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Our intention is to inform people of racist, homophobic, religious extreme hate speech perpetrators across social networking internet sites. And we also aim to be a focal point for people to access information and resources to report such perpetrators to appropriate web sites, governmental departments and law enforcement agencies around the world.

We will also post relevant news worthy items and information on Human rights issues, racism, extremist individuals and groups and far right political parties from around the world although predominantly Britain.

Saturday, 22 May 2010

Calls to ban far-right parade in Newcastle

FAR-RIGHT group the English Defence League are planning a march through Newcastle, sparking counter protests.

The EDL, which claims to protest against Muslim extremism, will march from the city’s Central Station to the Bigg Market, on Saturday, May 29.

Members of anti-fascist groups and trade unions are planning counter demonstrations for the same day.

Some councillors have called for the EDL’s parade to be banned.
But only the Home Secretary can order a ban of a political march if there are concerns over the police’s ability to control it.

Northumbria Police has said it will have no problem. A spokeswoman said: “This is a busy bank holiday weekend with many events taking place in Newcastle and across the force area. We have drawn up plans to ensure we will have the appropriate resources at our disposal at all times.

“The force has a long history of dealing with large-scale events from music festivals and party conferences through to high-profile football matches. A wide range of specialist and uniformed officers will be working on the day who are well-versed in this type of policing operation.”

The TUC, North East Against Racism and Unite Against Fascism are all staging protests.

Newcastle City Council’s deputy leader Coun David Faulkner said: “Philosophically I’m uncomfortable about banning these marches, even though I find them very unpleasant.

“My view is that people have a right to protest in a democracy, however unsavoury and repulsive their views may be to others.”
The EDL calls itself a “counter-jihad movement” and denies being a racist group. But its marches around the UK have been dogged by counter-protests.

Anti-fascists and EDL members were involved in violent clashes during a demo in Bolton in March.

Steve Simmons of the EDL said: “We work closely with the police and do not allow bad behaviour among members.”
But Coun Dipu Ahad, Labour member in Elswick, said: “Do we really want this kind of thing in our city? Relationships between communities in Newcastle are very good and harmonious and this can only stir up hatred.
“It’s all very well saying a demonstration will be peaceful, but it only takes a few individuals to cause trouble and you have a riot.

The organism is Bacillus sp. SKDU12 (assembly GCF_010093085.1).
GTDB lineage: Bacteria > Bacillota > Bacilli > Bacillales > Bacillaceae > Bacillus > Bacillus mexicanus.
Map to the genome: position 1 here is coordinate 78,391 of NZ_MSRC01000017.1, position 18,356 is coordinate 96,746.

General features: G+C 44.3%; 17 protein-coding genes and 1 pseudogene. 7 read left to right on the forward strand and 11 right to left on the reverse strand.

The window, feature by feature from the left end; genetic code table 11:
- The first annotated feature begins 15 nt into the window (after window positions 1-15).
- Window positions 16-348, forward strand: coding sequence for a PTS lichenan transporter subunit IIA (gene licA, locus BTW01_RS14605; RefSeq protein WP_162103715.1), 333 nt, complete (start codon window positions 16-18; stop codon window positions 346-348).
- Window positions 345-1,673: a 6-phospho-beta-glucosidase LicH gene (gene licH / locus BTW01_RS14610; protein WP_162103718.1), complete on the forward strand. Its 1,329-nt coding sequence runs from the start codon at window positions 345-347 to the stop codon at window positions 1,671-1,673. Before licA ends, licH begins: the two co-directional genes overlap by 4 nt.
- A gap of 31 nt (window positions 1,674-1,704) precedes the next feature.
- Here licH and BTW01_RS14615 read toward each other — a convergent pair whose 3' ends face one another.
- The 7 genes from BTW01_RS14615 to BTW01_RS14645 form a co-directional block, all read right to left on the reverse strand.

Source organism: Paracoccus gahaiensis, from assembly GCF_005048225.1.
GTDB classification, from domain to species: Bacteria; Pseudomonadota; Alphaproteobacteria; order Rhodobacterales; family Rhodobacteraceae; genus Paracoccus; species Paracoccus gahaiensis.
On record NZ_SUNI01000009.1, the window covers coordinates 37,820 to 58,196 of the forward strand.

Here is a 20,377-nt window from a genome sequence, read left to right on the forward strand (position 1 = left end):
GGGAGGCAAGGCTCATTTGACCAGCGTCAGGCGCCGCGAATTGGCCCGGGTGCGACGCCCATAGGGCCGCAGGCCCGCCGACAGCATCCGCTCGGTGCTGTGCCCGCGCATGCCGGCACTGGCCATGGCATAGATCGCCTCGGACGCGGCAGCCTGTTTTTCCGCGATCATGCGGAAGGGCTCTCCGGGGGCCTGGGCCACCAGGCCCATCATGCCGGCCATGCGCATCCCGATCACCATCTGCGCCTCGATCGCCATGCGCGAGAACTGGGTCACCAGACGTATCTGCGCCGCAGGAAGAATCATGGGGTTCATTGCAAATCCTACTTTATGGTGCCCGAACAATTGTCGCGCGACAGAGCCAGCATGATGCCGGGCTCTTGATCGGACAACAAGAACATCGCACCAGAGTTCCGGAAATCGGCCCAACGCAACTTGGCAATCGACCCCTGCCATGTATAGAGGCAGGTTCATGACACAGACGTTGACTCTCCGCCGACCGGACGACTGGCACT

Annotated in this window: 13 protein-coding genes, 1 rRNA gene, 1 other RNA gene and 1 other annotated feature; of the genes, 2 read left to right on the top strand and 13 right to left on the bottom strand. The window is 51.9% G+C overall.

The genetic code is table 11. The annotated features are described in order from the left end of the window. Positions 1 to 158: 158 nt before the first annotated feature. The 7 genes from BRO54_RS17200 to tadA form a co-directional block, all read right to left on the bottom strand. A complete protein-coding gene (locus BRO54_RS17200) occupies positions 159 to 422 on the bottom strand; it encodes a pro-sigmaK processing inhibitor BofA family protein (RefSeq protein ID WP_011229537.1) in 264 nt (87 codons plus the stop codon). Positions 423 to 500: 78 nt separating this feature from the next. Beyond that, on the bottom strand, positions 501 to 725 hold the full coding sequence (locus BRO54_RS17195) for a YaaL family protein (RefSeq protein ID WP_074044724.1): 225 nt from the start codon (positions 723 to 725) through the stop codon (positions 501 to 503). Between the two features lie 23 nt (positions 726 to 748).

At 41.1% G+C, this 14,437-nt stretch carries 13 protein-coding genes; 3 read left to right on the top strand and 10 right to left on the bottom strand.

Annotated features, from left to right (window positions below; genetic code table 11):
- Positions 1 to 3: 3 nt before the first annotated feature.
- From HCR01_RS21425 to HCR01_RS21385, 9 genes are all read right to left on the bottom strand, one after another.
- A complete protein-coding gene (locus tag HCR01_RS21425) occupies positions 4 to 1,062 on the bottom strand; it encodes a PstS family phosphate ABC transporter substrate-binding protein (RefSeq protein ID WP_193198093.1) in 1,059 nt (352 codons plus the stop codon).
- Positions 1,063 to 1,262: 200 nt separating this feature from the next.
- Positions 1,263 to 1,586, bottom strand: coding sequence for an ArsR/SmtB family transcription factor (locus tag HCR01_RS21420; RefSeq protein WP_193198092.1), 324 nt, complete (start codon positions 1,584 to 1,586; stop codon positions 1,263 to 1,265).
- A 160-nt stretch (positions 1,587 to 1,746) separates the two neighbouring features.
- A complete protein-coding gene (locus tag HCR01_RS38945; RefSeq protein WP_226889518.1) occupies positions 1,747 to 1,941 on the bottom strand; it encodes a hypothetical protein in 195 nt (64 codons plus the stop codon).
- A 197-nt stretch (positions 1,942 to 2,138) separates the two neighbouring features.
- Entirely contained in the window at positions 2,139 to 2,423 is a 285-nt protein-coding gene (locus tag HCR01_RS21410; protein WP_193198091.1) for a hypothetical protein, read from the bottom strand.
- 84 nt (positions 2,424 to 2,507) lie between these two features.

“Newcastle is billed as a City of Peace, so how can this march be allowed to threaten that?

“I’ve had many emails and phone calls from the Muslim community and they are extremely worried. This march can only serve to break up bonds built up and increase tension.”

Chronicle Live

Lithuanian court: Swastikas a ‘historic legacy’

A Lithuanian court has ruled that a swastika is a part of the country's historic legacy and not a Nazi symbol.

The ruling on Wednesday capped a three-month case involving four men who displayed swastikas at Klaipeda's national independence parade.
“It is not a Nazi attribute, but a valuable symbol of the Baltic culture, an ancient sign of our ancestors, which had been stolen from them and treacherously used by other peoples,” one of the defense witnesses said, according to RT, Russia's English news channel.

Efraim Zuroff, the Simon Wiesenthal Center's chief Nazi hunter and Israel director, called the decision “outrageous” and likely to lead to a tremendous increase in the use of Nazi symbols by Lithuania’s ultra-nationalists.
“Allowing the use of swastikas sends a clear message to those local residents harshly victimized by the Nazis that they are no longer welcome in their country of birth,” he said. Lithuanian judges are “again” showing bias in favor of Holocaust perpetrators rather than victims. “We urge the Lithuanian courts to overturn this outrageous and contemptible decision as quickly as possible.”

Swastikas previously have been displayed in Lithuania on May Day, and once in front of the Presidential Palace in the Lithuanian capital Vilnius, according to news reports. Neither instances prompted police or legal action.


Leeds racism row singer loses unfair dismissal claim against police (UK)

A racism row singer fired from his day job with West Yorkshire Police has lost his claim for unfair dismissal.

Gary Marsden I'Anson, of Morley, was arrested and sacked over his alleged association with the British National Party and for using work time to compile right-wing CDs and DVDs for his rock band Anglo Saxon.

The police imaging officer of 23 years claimed West Yorkshire Police unfairly dismissed and discriminated against him.
But an employment tribunal in Leeds has ruled against Mr I'Anson.

Deputy Chief Constable David Crompton said: "This case was significantly aggravated by the fact that force computers were being used in order to generate material which was clearly supportive of the BNP and which had content that was unquestionably contrary to the aims and values of the force."
Now jobless Mr I'Anson, 48, said: "It's a sad day for freedom of speech, artistic expression, liberty, democracy and human rights. It is a good day for political correctness."

Mr I'Anson denies any political links to the BNP and says he is not racist but an 'anti-terrorist patriot.'

He said police were "talking nonsense" over claims he is associated with the BNP.
In 2007 Mr I'Anson was arrested on suspicion of possession of written material with intent to incite racial hatred. He denied any wrongdoing and no charges were brought.

After being suspended on full pay he was eventually sacked in February 2009, after a two-year investigation.

Yorkshire Evening Post

Is Dora the Explorer an illegal immigrant?

Campaigners against a controversial new immigration law in the US state of Arizona have adopted a popular children's cartoon character as a symbol of their cause.